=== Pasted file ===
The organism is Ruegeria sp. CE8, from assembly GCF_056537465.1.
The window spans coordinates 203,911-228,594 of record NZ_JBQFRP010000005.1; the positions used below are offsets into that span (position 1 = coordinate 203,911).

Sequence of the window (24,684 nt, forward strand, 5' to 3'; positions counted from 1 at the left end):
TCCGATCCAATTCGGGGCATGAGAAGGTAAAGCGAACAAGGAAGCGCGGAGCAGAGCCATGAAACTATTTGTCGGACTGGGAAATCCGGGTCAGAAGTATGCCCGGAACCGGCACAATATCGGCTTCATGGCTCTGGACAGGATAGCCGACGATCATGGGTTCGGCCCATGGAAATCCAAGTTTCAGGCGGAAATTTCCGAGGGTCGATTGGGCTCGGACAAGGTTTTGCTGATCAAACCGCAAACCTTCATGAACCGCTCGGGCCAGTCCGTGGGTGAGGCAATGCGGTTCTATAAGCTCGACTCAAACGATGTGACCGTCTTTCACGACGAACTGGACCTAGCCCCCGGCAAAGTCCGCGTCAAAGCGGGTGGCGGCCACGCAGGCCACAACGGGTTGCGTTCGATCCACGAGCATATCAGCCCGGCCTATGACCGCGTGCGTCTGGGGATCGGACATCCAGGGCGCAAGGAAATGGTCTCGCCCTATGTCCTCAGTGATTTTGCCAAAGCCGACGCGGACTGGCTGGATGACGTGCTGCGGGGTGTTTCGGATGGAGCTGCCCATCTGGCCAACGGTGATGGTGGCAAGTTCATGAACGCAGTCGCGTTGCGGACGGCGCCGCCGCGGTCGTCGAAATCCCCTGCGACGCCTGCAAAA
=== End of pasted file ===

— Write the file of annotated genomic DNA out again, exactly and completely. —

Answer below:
The organism is Ruegeria sp. CE8, from assembly GCF_056537465.1.
The window spans coordinates 203,911-228,594 of record NZ_JBQFRP010000005.1; the positions used below are offsets into that span (position 1 = coordinate 203,911).

Sequence of the window (24,684 nt, forward strand, 5' to 3'; positions counted from 1 at the left end):
TCCGATCCAATTCGGGGCATGAGAAGGTAAAGCGAACAAGGAAGCGCGGAGCAGAGCCATGAAACTATTTGTCGGACTGGGAAATCCGGGTCAGAAGTATGCCCGGAACCGGCACAATATCGGCTTCATGGCTCTGGACAGGATAGCCGACGATCATGGGTTCGGCCCATGGAAATCCAAGTTTCAGGCGGAAATTTCCGAGGGTCGATTGGGCTCGGACAAGGTTTTGCTGATCAAACCGCAAACCTTCATGAACCGCTCGGGCCAGTCCGTGGGTGAGGCAATGCGGTTCTATAAGCTCGACTCAAACGATGTGACCGTCTTTCACGACGAACTGGACCTAGCCCCCGGCAAAGTCCGCGTCAAAGCGGGTGGCGGCCACGCAGGCCACAACGGGTTGCGTTCGATCCACGAGCATATCAGCCCGGCCTATGACCGCGTGCGTCTGGGGATCGGACATCCAGGGCGCAAGGAAATGGTCTCGCCCTATGTCCTCAGTGATTTTGCCAAAGCCGACGCGGACTGGCTGGATGACGTGCTGCGGGGTGTTTCGGATGGAGCTGCCCATCTGGCCAACGGTGATGGTGGCAAGTTCATGAACGCAGTCGCGTTGCGGACGGCGCCGCCGCGGTCGTCGAAATCCCCTGCGACGCCTGCAAAA